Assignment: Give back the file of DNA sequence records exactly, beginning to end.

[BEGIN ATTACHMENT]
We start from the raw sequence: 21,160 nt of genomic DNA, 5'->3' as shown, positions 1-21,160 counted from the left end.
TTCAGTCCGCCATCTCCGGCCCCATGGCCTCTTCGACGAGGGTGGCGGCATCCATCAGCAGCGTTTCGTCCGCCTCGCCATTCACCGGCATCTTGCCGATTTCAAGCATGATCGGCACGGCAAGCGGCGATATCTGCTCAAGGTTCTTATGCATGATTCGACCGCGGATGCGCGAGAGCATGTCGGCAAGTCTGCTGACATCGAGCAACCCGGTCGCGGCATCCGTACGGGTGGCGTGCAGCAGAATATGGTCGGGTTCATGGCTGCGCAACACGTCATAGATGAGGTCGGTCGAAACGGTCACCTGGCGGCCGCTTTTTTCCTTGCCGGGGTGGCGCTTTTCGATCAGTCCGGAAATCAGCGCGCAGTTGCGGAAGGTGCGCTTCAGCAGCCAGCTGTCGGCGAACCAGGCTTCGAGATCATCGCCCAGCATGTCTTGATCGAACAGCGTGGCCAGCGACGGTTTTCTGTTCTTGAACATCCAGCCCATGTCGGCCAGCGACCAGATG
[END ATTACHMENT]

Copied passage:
We start from the raw sequence: 21,160 nt of genomic DNA, 5'->3' as shown, positions 1-21,160 counted from the left end.
TTCAGTCCGCCATCTCCGGCCCCATGGCCTCTTCGACGAGGGTGGCGGCATCCATCAGCAGCGTTTCGTCCGCCTCGCCATTCACCGGCATCTTGCCGATTTCAAGCATGATCGGCACGGCAAGCGGCGATATCTGCTCAAGGTTCTTATGCATGATTCGACCGCGGATGCGCGAGAGCATGTCGGCAAGTCTGCTGACATCGAGCAACCCGGTCGCGGCATCCGTACGGGTGGCGTGCAGCAGAATATGGTCGGGTTCATGGCTGCGCAACACGTCATAGATGAGGTCGGTCGAAACGGTCACCTGGCGGCCGCTTTTTTCCTTGCCGGGGTGGCGCTTTTCGATCAGTCCGGAAATCAGCGCGCAGTTGCGGAAGGTGCGCTTCAGCAGCCAGCTGTCGGCGAACCAGGCTTCGAGATCATCGCCCAGCATGTCTTGATCGAACAGCGTGGCCAGCGACGGTTTTCTGTTCTTGAACATCCAGCCCATGTCGGCCAGCGACCAGATG